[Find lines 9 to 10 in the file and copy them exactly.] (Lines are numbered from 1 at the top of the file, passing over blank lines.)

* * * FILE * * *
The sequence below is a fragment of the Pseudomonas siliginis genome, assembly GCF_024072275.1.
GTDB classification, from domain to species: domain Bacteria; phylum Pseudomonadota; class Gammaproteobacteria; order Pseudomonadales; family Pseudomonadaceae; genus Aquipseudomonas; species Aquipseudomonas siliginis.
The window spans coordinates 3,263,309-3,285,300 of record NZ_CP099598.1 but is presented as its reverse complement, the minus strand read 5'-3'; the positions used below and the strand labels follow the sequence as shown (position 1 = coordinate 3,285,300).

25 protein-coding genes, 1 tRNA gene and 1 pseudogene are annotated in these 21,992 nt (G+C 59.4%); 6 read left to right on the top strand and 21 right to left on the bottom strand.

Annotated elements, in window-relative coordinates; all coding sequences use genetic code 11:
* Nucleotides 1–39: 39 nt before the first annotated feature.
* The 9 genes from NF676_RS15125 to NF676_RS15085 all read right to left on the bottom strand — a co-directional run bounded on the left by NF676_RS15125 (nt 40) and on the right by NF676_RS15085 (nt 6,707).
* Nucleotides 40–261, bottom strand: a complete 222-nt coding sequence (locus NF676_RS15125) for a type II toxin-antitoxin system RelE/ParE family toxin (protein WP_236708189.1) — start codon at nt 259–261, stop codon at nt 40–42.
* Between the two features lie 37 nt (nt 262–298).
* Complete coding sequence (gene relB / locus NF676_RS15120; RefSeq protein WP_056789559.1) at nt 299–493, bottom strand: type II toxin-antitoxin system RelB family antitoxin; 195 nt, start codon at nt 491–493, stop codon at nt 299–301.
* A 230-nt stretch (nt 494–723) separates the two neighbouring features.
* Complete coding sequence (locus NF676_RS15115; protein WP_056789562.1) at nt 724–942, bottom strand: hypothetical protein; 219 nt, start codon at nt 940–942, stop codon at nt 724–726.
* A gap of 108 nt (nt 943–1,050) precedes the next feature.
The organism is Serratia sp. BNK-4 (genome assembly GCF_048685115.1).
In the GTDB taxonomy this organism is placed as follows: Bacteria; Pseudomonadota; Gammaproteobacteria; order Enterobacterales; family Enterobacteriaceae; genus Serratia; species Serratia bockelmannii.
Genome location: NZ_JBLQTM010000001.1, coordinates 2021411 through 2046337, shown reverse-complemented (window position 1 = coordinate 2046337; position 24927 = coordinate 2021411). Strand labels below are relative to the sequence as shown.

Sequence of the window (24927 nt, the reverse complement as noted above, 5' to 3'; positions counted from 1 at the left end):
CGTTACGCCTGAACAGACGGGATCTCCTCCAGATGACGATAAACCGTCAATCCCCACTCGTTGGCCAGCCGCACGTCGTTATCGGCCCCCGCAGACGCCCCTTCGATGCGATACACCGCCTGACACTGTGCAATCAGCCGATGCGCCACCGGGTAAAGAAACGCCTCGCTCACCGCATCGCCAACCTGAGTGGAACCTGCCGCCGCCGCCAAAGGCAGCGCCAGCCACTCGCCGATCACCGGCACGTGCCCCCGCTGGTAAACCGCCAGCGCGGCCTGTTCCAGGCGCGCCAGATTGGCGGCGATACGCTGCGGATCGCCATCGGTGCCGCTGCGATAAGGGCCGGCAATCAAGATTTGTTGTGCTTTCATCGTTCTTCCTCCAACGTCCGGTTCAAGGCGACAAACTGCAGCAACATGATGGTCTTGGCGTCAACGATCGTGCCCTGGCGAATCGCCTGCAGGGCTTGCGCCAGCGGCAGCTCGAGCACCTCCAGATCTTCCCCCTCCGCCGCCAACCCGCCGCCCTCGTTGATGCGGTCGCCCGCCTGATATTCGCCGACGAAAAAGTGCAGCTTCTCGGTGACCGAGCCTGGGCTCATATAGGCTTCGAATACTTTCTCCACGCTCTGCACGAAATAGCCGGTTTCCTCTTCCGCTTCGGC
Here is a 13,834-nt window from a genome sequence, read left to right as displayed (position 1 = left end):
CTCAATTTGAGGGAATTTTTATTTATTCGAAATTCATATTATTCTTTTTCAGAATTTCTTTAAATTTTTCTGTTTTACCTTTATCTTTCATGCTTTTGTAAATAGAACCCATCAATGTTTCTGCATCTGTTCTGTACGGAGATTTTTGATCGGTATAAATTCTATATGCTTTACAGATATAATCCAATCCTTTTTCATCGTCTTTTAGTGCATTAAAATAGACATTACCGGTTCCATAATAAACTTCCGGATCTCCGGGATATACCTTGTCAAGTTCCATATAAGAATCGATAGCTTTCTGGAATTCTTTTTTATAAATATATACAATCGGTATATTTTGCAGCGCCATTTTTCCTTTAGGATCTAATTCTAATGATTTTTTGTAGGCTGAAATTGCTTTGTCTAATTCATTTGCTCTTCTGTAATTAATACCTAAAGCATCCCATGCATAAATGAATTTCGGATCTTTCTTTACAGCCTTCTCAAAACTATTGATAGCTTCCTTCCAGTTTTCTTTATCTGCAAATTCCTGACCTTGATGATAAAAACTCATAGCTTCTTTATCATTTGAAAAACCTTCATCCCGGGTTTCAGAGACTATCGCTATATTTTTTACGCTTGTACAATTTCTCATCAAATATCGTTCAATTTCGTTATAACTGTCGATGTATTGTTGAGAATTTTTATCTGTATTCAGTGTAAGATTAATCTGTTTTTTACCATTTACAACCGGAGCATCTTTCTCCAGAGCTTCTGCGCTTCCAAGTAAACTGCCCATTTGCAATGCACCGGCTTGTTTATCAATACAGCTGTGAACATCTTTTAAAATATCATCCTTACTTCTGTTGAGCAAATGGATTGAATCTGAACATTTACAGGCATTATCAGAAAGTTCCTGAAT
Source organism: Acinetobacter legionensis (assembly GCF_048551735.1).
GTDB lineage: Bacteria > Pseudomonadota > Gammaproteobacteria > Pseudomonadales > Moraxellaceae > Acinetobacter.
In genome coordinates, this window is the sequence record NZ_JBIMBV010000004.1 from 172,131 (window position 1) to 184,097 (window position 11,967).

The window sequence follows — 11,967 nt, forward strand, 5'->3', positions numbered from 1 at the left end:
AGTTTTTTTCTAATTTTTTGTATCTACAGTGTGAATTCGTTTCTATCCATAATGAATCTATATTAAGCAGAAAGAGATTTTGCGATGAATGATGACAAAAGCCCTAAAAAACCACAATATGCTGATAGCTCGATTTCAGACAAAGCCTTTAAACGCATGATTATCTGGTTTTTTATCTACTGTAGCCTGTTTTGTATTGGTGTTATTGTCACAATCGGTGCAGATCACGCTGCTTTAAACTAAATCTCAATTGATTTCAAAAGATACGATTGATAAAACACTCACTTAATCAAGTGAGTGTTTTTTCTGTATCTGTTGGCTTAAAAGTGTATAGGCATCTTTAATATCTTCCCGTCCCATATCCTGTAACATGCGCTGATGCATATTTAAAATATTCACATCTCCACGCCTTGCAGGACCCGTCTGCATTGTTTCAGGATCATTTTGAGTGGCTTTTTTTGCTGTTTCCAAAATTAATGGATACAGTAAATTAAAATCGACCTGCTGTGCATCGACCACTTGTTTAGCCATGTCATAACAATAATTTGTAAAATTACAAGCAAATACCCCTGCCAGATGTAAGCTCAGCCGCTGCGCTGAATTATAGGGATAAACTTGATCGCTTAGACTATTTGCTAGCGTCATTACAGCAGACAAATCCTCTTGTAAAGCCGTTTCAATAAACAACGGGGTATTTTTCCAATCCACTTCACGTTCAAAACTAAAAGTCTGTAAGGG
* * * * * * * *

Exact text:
* Between the two features lie 37 nt (nt 262–298).
* Complete coding sequence (gene relB / locus NF676_RS15120; RefSeq protein WP_056789559.1) at nt 299–493, bottom strand: type II toxin-antitoxin system RelB family antitoxin; 195 nt, start codon at nt 491–493, stop codon at nt 299–301.